Currently standing nine games back of the Atlanta Braves in the National League East and vying for a National League Wild Card spot, the last thing the Phillies need is to have to fight to keep its most valuable player on the team. I am not talking about Bryce Harper (who has largely underperformed this year given his mega 13-year $330 million contract signed this past offseason). Rather, I am talking about the one personality that has consistently delivered for the organization in each and every one of its 41 years of service: the Phillie Phanatic.
Debuting in 1978, the Phanatic has been a staple of the Phillies organization, performing slapstick humor to entertain the fans, players, and even umpires at Phillies home games and making countless appearances at charity functions and other off the field events. But the Phanatic may be entering free agency for the 2020 season because of a dispute over its copyright between the Phillies and the creative design and marketing company Harrison/Erickson, Inc, which created the world famous Miss Piggy of the Muppets as well as other notable characters. Harrison/Erickson teamed up with the Phillies to develop the Phanatic image, concept, and costume in the 1970s, and in 1984 executed a purportedly perpetual assignment to the Phillies of its copyrights in the mascot for $215,000. However, in June of this year the firm announced it intends to invoke Section 203 of the U.S. Copyright Act which permits authors to terminate a transfer or license of copyright after thirty-five years from the date the transfer or license was made, regardless of its terms. Such a termination would result in the reversion of any and all rights Harrison/Erickson assigned in 1984 and could preclude the Phillies from displaying the mascot at any future games or events, or on any new merchandise.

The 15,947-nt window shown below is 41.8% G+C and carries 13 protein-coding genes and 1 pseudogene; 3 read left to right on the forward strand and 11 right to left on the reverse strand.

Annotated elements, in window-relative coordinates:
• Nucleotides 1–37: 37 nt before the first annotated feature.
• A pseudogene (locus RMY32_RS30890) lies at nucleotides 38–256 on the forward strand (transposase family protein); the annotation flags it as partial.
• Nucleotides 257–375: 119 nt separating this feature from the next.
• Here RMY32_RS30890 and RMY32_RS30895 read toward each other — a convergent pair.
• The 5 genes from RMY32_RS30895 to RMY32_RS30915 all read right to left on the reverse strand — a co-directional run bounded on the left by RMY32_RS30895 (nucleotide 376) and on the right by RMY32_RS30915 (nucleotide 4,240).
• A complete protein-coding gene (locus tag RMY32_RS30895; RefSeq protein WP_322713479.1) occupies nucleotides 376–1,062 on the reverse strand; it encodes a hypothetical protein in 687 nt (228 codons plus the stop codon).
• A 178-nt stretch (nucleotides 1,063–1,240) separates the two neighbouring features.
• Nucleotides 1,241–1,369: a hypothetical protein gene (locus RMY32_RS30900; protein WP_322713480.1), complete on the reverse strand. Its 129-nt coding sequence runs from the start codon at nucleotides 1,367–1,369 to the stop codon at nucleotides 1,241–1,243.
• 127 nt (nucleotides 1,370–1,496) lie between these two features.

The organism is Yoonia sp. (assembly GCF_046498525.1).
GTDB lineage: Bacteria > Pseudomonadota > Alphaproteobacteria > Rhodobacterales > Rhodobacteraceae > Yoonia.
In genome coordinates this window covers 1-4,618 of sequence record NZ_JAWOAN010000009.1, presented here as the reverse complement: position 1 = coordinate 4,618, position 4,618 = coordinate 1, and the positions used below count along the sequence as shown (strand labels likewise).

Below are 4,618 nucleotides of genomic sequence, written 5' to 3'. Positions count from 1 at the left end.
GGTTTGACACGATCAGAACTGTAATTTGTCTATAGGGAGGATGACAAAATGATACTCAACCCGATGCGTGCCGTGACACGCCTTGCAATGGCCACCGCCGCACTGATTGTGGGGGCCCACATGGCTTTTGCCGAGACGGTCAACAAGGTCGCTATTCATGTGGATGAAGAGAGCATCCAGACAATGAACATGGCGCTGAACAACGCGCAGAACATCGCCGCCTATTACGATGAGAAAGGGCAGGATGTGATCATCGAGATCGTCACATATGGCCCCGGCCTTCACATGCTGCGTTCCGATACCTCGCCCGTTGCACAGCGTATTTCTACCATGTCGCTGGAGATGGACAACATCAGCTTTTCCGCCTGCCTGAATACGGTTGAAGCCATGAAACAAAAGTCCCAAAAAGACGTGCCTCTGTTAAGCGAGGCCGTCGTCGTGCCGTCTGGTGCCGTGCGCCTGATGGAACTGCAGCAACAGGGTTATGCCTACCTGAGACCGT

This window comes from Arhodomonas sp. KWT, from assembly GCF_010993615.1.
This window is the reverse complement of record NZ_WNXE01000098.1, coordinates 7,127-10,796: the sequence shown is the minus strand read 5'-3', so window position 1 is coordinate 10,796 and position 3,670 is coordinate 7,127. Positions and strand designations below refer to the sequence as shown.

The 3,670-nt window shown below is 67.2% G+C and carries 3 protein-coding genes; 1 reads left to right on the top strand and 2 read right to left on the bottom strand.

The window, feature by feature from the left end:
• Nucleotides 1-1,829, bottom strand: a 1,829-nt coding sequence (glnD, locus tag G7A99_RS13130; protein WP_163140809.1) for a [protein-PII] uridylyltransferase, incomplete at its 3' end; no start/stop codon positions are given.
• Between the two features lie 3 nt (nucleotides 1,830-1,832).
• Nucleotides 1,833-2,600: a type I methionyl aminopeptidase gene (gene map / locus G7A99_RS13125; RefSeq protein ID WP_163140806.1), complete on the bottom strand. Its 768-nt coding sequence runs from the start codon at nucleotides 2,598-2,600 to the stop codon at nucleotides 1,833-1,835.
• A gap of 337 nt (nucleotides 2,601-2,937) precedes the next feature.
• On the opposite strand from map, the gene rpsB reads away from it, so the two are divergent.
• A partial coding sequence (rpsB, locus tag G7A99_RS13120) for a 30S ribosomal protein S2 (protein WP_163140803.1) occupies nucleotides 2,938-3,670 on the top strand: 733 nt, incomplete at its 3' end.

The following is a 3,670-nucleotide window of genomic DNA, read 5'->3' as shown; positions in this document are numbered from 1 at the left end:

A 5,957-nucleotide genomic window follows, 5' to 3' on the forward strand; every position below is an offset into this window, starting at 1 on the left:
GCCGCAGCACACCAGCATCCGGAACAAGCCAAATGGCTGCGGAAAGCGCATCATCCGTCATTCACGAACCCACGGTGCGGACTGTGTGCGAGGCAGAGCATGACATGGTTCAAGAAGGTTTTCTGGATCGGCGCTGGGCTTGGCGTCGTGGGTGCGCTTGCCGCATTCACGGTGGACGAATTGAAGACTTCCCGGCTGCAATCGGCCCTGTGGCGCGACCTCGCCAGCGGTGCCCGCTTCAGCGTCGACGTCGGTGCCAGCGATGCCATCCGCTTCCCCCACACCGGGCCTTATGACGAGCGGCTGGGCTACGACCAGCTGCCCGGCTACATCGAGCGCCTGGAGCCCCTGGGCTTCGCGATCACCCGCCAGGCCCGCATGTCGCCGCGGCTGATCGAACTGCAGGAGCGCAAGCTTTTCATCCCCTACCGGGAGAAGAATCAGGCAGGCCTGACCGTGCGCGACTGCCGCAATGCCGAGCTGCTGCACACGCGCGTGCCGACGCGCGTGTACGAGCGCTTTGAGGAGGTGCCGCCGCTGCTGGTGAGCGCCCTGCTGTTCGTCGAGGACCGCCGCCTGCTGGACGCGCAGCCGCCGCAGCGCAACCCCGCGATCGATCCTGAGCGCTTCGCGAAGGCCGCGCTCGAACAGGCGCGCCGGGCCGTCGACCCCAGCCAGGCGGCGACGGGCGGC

The purpose of Section 203 is to give an author an opportunity to regain its rights in a copyrighted work on the theory that the author may have had little bargaining power at the time the assignment was made and that the work may now be worth far more than what it was at the time of assignment. In this case, Harrison/Erickson received the equivalent of around $533,000 present value for the mascot when it assigned its rights in 1984 whereas now the Phanatic, the most popular mascot in baseball, is arguably worth tens of millions of dollars if not more.
Of course, the Phillies will not go down looking. The Phillies filed an action in the Southern District of New York earlier this month for declaratory relief that the Phanatic can never be removed from their roster. The Phillies argue, at minimum, that they are co-authors of the mascot and that Harrison/Erickson has no rights under Section 203 or otherwise to terminate the Phillies’ copyrights in the Phanatic. The Phillies also contend Harrison/Erickson already had an opportunity to renegotiate the terms of the assignment as the mascot debuted in 1978, and six years later, after the Phanatic began to gain considerable popularity, Harrison/Erickson executed a perpetual assignment for a significant sum. The Phillies further asserted their rights in the Phanatic’s name and image under the Lanham Act as a potential means of still establishing a grounds for use even if Harrison/Erickson is determined to be the sole author of the mascot.
As this new case is still very much in the first inning, it may be a while before the parties officially settle the score. Absent an extension, Harrison/Erickson’s response to the Phillies’ complaint is due September 2, 2019.